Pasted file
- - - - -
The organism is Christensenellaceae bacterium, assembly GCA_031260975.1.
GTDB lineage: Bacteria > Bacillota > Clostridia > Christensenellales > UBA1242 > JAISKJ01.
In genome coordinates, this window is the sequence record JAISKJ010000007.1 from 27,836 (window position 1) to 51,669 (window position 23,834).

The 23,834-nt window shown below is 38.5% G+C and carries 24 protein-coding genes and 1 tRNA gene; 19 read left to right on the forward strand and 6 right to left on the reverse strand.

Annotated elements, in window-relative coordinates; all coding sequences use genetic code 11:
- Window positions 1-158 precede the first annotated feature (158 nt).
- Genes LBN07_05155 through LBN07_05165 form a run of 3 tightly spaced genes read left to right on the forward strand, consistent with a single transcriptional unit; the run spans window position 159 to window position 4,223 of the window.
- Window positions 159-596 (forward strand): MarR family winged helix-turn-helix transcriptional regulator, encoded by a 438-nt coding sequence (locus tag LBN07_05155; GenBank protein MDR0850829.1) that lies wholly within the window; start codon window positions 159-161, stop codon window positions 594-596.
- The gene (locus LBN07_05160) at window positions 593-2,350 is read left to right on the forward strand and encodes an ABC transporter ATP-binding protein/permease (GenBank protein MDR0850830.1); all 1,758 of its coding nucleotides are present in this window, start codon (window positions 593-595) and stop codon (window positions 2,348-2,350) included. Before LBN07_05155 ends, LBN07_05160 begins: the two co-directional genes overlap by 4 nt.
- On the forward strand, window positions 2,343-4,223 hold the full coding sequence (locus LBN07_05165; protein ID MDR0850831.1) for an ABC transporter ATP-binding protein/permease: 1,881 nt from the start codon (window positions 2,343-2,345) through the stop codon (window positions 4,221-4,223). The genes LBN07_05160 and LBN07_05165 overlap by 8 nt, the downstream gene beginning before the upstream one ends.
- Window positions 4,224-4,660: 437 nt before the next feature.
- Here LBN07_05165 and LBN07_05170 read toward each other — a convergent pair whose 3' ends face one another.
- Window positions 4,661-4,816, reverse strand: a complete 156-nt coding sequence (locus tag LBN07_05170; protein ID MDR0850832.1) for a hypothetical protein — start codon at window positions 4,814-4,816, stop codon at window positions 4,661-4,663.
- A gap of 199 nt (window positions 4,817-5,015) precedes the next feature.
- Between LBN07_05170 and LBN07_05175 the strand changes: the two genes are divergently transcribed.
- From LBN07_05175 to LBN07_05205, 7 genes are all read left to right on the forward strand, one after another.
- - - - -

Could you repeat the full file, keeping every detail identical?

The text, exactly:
The organism is Christensenellaceae bacterium, assembly GCA_031260975.1.
GTDB lineage: Bacteria > Bacillota > Clostridia > Christensenellales > UBA1242 > JAISKJ01.
In genome coordinates, this window is the sequence record JAISKJ010000007.1 from 27,836 (window position 1) to 51,669 (window position 23,834).

The 23,834-nt window shown below is 38.5% G+C and carries 24 protein-coding genes and 1 tRNA gene; 19 read left to right on the forward strand and 6 right to left on the reverse strand.

Annotated elements, in window-relative coordinates; all coding sequences use genetic code 11:
- Window positions 1-158 precede the first annotated feature (158 nt).
- Genes LBN07_05155 through LBN07_05165 form a run of 3 tightly spaced genes read left to right on the forward strand, consistent with a single transcriptional unit; the run spans window position 159 to window position 4,223 of the window.
- Window positions 159-596 (forward strand): MarR family winged helix-turn-helix transcriptional regulator, encoded by a 438-nt coding sequence (locus tag LBN07_05155; GenBank protein MDR0850829.1) that lies wholly within the window; start codon window positions 159-161, stop codon window positions 594-596.
- The gene (locus LBN07_05160) at window positions 593-2,350 is read left to right on the forward strand and encodes an ABC transporter ATP-binding protein/permease (GenBank protein MDR0850830.1); all 1,758 of its coding nucleotides are present in this window, start codon (window positions 593-595) and stop codon (window positions 2,348-2,350) included. Before LBN07_05155 ends, LBN07_05160 begins: the two co-directional genes overlap by 4 nt.
- On the forward strand, window positions 2,343-4,223 hold the full coding sequence (locus LBN07_05165; protein ID MDR0850831.1) for an ABC transporter ATP-binding protein/permease: 1,881 nt from the start codon (window positions 2,343-2,345) through the stop codon (window positions 4,221-4,223). The genes LBN07_05160 and LBN07_05165 overlap by 8 nt, the downstream gene beginning before the upstream one ends.
- Window positions 4,224-4,660: 437 nt before the next feature.
- Here LBN07_05165 and LBN07_05170 read toward each other — a convergent pair whose 3' ends face one another.
- Window positions 4,661-4,816, reverse strand: a complete 156-nt coding sequence (locus tag LBN07_05170; protein ID MDR0850832.1) for a hypothetical protein — start codon at window positions 4,814-4,816, stop codon at window positions 4,661-4,663.
- A gap of 199 nt (window positions 4,817-5,015) precedes the next feature.
- Between LBN07_05170 and LBN07_05175 the strand changes: the two genes are divergently transcribed.
- From LBN07_05175 to LBN07_05205, 7 genes are all read left to right on the forward strand, one after another.